Criminals launched more websites to trick people into giving up data, downloading malware and sending them money during 2020, taking advantage of pandemic lockdown by pretending to be celebrities, shops and government agencies.

The UK’s National Cyber Security Centre took down 700,595 malicious campaigns last year, 15-times more than a year earlier as the number of scams increased and it began targeting new types of fraud, the agency said in a report published on Monday.

The COVID-19 pandemic led to a surge in malicious hacking and phishing attempts globally as fraudsters took advantage of more people working from home, which led to weaknesses in corporate security and fears about the virus that led people to click on links purporting to have information about the disease.

And the stakes are getting higher with hackers increasingly targeting hospitals and companies that operate critical infrastructure. A ransomware attack forced the operator of the biggest gasoline pipeline in the U.S. to shut down late Friday in an incident that’s threatening to destabilize fuel supplies.

A popular tactic for defrauding people during lockdowns was to impersonate the UK government, with pages pretending to be tax or health authorities to exploit people searching for information amid upheavals including Brexit and emergency coronavirus measures. U.S. domain host NameCheap hosted almost a third of this category, according to the report.

“By mid-year, the median take-down times were consistently in excess of 60 hours,” the NCSC said regarding the campaigns hosted by the company. “This undoubtedly made NameCheap an attractive proposition to host phishing and may explain the rise in monthly hosted campaigns that followed.”

A representative for NameCheap said that the company has seen the number of fraud and abuse cases reported double since the start of the pandemic and the amount of incidents they identified themselves rose tenfold. The company said it’s increased staff and rolled out technology to help block abuse from domains using COVID-19 and Royal Mail terminology.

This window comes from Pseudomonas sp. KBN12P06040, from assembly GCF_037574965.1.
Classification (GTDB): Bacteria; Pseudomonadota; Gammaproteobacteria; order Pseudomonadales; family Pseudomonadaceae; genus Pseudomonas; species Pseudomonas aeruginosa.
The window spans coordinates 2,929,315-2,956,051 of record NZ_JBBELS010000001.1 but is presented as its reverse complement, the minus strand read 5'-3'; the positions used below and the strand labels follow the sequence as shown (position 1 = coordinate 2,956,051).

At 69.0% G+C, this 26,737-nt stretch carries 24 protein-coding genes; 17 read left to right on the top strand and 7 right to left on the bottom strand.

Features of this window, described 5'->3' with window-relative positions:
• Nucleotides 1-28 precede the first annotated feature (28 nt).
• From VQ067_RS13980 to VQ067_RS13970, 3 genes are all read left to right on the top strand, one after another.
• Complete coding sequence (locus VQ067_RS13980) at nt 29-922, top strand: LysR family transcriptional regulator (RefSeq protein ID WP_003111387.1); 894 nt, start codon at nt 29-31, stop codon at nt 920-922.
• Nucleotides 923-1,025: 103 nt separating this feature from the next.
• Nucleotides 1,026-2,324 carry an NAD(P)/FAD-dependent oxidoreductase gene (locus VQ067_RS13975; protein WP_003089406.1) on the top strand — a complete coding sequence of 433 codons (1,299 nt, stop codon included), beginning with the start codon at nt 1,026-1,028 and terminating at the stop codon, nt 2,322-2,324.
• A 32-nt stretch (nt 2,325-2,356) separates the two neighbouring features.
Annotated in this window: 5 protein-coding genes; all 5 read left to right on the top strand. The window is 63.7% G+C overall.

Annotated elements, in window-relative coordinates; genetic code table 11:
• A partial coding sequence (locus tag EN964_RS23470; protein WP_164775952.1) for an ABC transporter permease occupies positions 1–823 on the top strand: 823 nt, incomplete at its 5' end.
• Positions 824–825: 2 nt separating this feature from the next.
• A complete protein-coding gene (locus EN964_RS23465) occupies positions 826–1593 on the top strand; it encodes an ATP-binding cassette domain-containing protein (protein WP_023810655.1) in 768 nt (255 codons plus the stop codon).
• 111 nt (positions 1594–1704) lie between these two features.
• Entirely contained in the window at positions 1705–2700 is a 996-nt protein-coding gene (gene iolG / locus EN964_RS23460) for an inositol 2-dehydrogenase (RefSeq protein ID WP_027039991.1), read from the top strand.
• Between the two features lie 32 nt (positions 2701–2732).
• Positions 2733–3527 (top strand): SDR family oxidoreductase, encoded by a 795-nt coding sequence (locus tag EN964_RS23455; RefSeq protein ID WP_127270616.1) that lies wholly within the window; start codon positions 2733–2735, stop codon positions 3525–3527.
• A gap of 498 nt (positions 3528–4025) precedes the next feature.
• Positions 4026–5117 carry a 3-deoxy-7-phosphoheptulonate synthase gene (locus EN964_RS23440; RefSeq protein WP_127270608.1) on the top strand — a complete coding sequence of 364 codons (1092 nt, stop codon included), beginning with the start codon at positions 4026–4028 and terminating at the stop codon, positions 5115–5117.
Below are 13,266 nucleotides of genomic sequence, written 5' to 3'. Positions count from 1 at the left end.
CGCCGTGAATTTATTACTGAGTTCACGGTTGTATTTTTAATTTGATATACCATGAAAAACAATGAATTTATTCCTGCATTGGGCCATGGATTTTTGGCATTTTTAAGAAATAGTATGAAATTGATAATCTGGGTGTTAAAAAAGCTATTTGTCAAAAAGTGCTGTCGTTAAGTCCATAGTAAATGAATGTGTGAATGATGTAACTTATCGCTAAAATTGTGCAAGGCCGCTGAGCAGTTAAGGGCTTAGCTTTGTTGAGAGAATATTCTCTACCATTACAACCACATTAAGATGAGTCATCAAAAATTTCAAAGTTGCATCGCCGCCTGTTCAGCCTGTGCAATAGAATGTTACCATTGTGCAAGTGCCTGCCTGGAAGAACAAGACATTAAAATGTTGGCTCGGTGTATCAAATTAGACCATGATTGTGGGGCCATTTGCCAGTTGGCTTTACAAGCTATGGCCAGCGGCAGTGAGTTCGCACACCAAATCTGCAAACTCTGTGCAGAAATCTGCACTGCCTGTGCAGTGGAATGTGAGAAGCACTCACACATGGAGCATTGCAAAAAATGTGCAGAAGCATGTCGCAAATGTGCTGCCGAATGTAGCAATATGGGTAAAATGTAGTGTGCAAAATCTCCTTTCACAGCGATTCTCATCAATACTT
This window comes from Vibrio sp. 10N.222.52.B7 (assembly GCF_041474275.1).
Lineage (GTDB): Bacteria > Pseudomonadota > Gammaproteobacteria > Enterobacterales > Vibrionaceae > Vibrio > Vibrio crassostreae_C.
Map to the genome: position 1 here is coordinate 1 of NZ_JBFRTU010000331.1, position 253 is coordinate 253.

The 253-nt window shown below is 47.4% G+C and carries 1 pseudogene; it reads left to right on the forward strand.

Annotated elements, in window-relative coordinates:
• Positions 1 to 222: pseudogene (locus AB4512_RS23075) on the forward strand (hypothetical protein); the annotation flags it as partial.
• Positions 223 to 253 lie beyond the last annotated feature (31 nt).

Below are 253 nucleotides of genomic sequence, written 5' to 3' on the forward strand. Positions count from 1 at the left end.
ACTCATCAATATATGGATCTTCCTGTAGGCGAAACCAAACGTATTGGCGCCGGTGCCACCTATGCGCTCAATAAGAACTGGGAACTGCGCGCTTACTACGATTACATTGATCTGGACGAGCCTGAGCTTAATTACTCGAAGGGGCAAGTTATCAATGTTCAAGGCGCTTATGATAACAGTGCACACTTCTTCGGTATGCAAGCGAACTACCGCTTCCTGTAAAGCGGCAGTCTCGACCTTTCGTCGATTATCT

“We work closely with our colleagues in law enforcement. This includes the NCSC in the UK, with whom we have a direct reporting line to communicate suspected fraud and abuse cases,” the company said in a statement. We “continue to work diligently to bring our response time down, having reduced our response time to less than 24 hours.”

Some 46.4% of schemes impersonating celebrity endorsements from the likes of billionaire Richard Branson came from servers owned by the Seattle-based tech giant Inc., which is a dominant player in the hosting market. They were taken down in a median of 19 hours following requests from the British cyber security agency, giving Amazon one of the fastest response times for this type of scam.

A representative for Amazon didn’t immediately respond to a request for comment outside regular business hours.

One such scam relied on a fake news article which fabricated Branson quotes extolling the benefits of an alleged crypto-currency platform, while another spoofed a Bitcoin trading platform endorsement by British financial expert Martin Lewis, with made-up quotes such as, “Brits are using this to make an average of 450 pounds a day and quitting their jobs!”